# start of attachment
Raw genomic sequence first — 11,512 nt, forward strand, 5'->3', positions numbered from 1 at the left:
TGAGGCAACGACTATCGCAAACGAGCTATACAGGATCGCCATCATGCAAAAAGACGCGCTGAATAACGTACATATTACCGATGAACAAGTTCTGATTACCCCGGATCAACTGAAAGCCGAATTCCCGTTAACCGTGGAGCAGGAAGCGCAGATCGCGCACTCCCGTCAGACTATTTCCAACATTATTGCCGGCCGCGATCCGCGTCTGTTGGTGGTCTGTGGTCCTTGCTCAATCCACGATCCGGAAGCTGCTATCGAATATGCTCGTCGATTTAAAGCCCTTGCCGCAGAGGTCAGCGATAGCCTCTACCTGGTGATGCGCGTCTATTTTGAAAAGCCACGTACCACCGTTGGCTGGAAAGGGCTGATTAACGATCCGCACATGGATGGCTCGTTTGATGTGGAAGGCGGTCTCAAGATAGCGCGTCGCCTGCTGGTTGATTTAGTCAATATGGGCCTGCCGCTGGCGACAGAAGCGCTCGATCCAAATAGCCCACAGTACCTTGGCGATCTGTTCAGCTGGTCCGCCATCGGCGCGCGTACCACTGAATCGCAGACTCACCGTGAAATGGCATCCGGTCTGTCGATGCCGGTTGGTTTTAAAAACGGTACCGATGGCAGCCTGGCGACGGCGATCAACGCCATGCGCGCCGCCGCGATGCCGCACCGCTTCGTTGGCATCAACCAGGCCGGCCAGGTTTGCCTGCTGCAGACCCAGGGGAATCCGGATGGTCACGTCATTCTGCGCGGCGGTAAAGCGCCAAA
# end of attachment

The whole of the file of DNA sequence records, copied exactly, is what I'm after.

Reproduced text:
Raw genomic sequence first — 11,512 nt, forward strand, 5'->3', positions numbered from 1 at the left:
TGAGGCAACGACTATCGCAAACGAGCTATACAGGATCGCCATCATGCAAAAAGACGCGCTGAATAACGTACATATTACCGATGAACAAGTTCTGATTACCCCGGATCAACTGAAAGCCGAATTCCCGTTAACCGTGGAGCAGGAAGCGCAGATCGCGCACTCCCGTCAGACTATTTCCAACATTATTGCCGGCCGCGATCCGCGTCTGTTGGTGGTCTGTGGTCCTTGCTCAATCCACGATCCGGAAGCTGCTATCGAATATGCTCGTCGATTTAAAGCCCTTGCCGCAGAGGTCAGCGATAGCCTCTACCTGGTGATGCGCGTCTATTTTGAAAAGCCACGTACCACCGTTGGCTGGAAAGGGCTGATTAACGATCCGCACATGGATGGCTCGTTTGATGTGGAAGGCGGTCTCAAGATAGCGCGTCGCCTGCTGGTTGATTTAGTCAATATGGGCCTGCCGCTGGCGACAGAAGCGCTCGATCCAAATAGCCCACAGTACCTTGGCGATCTGTTCAGCTGGTCCGCCATCGGCGCGCGTACCACTGAATCGCAGACTCACCGTGAAATGGCATCCGGTCTGTCGATGCCGGTTGGTTTTAAAAACGGTACCGATGGCAGCCTGGCGACGGCGATCAACGCCATGCGCGCCGCCGCGATGCCGCACCGCTTCGTTGGCATCAACCAGGCCGGCCAGGTTTGCCTGCTGCAGACCCAGGGGAATCCGGATGGTCACGTCATTCTGCGCGGCGGTAAAGCGCCAAA